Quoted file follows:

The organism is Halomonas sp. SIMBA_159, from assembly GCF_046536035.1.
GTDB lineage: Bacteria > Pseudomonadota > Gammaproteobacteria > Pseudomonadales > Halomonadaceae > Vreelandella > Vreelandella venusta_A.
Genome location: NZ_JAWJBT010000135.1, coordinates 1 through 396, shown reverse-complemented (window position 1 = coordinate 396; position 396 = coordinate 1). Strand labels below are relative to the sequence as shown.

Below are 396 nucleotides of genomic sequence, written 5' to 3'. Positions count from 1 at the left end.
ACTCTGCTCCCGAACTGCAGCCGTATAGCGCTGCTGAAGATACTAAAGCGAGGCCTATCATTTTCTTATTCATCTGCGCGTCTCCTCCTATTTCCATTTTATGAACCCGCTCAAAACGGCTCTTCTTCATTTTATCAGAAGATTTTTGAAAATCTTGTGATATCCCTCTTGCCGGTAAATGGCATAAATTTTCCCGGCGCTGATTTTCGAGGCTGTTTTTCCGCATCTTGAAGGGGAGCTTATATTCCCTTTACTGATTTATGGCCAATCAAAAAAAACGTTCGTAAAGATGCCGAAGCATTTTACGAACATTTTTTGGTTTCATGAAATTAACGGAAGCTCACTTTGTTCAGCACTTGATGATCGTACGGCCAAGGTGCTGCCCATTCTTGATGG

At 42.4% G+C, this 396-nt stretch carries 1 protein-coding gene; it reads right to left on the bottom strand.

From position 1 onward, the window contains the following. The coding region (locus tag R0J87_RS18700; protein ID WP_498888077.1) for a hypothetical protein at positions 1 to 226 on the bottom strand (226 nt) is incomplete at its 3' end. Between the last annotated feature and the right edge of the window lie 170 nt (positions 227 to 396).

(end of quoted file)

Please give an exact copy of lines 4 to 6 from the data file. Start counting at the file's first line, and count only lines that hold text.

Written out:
Below are 396 nucleotides of genomic sequence, written 5' to 3'. Positions count from 1 at the left end.
ACTCTGCTCCCGAACTGCAGCCGTATAGCGCTGCTGAAGATACTAAAGCGAGGCCTATCATTTTCTTATTCATCTGCGCGTCTCCTCCTATTTCCATTTTATGAACCCGCTCAAAACGGCTCTTCTTCATTTTATCAGAAGATTTTTGAAAATCTTGTGATATCCCTCTTGCCGGTAAATGGCATAAATTTTCCCGGCGCTGATTTTCGAGGCTGTTTTTCCGCATCTTGAAGGGGAGCTTATATTCCCTTTACTGATTTATGGCCAATCAAAAAAAACGTTCGTAAAGATGCCGAAGCATTTTACGAACATTTTTTGGTTTCATGAAATTAACGGAAGCTCACTTTGTTCAGCACTTGATGATCGTACGGCCAAGGTGCTGCCCATTCTTGATGG

At 42.4% G+C, this 396-nt stretch carries 1 protein-coding gene; it reads right to left on the bottom strand.